What was the most cutting — and witty — remark in their correspondence was their reference to the GAA’s new Belong manifesto/ marketing campaign.
“Sadly in the case of fixtures, some of the sentiments ring hollow and conversely some ring startlingly. Uncomfortably and perhaps unintentionally so for the Manifesto’s authors.
‘Some of us used to play’ (a quote from the manifesto) — this will strike a chord with players disillusioned with long gaps in an uncertain season.” It was at last year’s Congress that the intervention of former GAA president Nickey Brennan ensured the GAA avoided the embarrassment of rejecting official recognition of the CPA.
The number of meetings Horan and GAA director general Tom Ryan have had since with CPA chair Micheál Briody and his likeminded colleagues would suggest there is good faith but it’s evident the CPA’s patience is wearing thin.
April has been a miniscule success story for the GAA in giving clubs more of a stake in the calendar. As Briody has said, the CPA want to go away but the GAA are inadvertently fuelling their existence.
Three years ago, the All-Stars football tour headed to Dubai. Not the longest flight in the world but a few players complained about feeling unwell the morning afterwards. Upon hearing one story from a footballer’s partner, this column offered her Panadol only to be told, “No, he doesn’t take paracetamol.” A further query revealed he was fearful of taking painkillers.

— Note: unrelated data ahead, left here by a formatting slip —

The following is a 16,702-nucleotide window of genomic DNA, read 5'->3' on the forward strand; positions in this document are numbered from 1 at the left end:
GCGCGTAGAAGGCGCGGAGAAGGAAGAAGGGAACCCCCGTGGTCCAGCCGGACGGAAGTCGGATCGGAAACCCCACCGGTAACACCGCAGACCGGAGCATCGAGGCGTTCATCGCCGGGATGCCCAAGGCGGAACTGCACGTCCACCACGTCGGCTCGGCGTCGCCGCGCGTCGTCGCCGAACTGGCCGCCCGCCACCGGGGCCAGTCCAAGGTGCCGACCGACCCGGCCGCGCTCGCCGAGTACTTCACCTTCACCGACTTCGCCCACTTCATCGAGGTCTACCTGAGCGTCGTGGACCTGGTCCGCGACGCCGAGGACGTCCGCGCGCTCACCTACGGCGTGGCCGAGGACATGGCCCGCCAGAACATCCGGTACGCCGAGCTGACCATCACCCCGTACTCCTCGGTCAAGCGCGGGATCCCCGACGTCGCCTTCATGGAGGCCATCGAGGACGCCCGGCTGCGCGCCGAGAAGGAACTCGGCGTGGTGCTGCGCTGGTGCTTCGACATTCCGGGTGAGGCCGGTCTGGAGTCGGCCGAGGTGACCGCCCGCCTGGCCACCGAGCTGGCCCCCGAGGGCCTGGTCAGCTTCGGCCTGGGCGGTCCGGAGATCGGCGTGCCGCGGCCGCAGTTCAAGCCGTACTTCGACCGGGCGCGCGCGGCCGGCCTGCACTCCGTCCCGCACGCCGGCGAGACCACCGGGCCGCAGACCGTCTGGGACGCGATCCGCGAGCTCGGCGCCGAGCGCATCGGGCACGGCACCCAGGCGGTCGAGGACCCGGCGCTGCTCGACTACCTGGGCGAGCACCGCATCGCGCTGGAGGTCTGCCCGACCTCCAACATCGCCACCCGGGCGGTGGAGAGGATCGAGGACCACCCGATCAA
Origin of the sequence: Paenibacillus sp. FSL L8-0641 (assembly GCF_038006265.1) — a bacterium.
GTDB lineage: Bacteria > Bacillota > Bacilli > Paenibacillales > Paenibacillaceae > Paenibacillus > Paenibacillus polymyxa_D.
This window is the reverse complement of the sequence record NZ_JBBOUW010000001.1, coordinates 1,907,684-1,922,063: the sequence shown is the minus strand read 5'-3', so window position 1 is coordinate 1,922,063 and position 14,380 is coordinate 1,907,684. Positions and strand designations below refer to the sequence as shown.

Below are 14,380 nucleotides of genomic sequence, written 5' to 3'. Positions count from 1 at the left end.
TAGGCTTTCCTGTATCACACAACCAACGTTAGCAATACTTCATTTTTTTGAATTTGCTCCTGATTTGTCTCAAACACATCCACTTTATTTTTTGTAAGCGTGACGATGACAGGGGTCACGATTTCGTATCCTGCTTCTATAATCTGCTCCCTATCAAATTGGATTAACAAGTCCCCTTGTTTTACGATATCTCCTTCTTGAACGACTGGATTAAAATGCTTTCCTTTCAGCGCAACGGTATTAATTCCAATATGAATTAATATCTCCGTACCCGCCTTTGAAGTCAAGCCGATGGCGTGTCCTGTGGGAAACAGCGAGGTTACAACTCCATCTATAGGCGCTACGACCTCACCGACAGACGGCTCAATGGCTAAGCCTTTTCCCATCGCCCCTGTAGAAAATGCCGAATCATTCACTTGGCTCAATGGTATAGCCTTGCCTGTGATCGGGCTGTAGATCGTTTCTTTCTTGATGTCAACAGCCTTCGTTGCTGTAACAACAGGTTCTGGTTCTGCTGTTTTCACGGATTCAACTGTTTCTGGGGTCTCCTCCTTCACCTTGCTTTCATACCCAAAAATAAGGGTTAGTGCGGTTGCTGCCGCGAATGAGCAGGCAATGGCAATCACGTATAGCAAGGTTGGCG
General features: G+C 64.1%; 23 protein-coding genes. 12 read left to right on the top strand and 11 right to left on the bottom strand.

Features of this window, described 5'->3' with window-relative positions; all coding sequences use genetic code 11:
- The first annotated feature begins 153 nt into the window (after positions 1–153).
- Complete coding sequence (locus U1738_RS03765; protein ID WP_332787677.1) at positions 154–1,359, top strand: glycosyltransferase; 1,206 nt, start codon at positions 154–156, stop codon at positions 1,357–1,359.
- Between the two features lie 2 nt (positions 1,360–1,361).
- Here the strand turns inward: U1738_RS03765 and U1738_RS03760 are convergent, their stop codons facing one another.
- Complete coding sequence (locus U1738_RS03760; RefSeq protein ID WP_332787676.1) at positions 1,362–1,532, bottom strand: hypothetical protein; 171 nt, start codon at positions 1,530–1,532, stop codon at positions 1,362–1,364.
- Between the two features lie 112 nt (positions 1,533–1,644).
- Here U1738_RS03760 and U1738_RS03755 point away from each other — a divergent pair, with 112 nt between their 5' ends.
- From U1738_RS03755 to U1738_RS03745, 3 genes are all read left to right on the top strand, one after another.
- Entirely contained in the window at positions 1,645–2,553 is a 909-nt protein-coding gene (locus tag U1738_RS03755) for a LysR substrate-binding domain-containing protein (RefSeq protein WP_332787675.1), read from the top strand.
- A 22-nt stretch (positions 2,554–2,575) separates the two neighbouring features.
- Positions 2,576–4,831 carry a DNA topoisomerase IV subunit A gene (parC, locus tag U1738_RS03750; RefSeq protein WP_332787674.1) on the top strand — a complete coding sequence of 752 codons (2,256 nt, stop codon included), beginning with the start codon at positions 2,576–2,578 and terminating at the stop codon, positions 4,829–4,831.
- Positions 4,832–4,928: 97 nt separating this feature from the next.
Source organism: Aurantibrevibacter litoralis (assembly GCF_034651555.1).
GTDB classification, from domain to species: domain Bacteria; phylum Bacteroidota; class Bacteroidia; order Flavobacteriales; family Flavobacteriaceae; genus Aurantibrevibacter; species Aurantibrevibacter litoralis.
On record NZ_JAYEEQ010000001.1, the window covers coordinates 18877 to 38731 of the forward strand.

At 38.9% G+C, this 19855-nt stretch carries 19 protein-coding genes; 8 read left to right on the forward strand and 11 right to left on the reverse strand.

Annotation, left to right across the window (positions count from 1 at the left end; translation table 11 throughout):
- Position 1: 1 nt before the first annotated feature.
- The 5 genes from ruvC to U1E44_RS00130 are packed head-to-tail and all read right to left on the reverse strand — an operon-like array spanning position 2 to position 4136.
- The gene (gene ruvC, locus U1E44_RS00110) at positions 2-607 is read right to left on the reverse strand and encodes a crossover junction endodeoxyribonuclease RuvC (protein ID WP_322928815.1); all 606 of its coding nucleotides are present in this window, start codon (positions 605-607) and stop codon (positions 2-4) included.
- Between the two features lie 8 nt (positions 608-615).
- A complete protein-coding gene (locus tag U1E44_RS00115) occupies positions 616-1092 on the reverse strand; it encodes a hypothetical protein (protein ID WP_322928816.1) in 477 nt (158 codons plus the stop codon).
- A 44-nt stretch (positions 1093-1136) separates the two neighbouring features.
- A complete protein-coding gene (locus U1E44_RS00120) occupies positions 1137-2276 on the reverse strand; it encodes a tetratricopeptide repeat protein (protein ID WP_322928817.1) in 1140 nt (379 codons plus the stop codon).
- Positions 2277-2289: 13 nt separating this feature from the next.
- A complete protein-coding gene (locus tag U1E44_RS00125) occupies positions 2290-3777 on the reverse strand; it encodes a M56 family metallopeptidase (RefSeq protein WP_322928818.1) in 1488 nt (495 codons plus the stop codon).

The story came to mind reading Lee Keegan’s comments about drink bans last week. If elite players are so acutely aware of what they’re putting in their bodies, then can’t they be afforded the trust to do what is right in their down times?
The former footballer of the year said:
Keegan cited rugby as a good example of how players can strike a balance between the game and socialising. Of course, rugby as a professional sport allows for rest and relaxation so much more than top level Gaelic games but Keegan couldn’t be more correct as to how unhealthy the perception of alcohol is in his field.
Keegan also spoke of Kevin McLoughlin’s wedding last October — what inter-county player dares get married at any time other than off-season? — but it’s also the time of the year that lends itself to binge drinking as players consider it to be the only period when they really let their hair down.
Much like the GAA calendar conundrum, balance is lacking.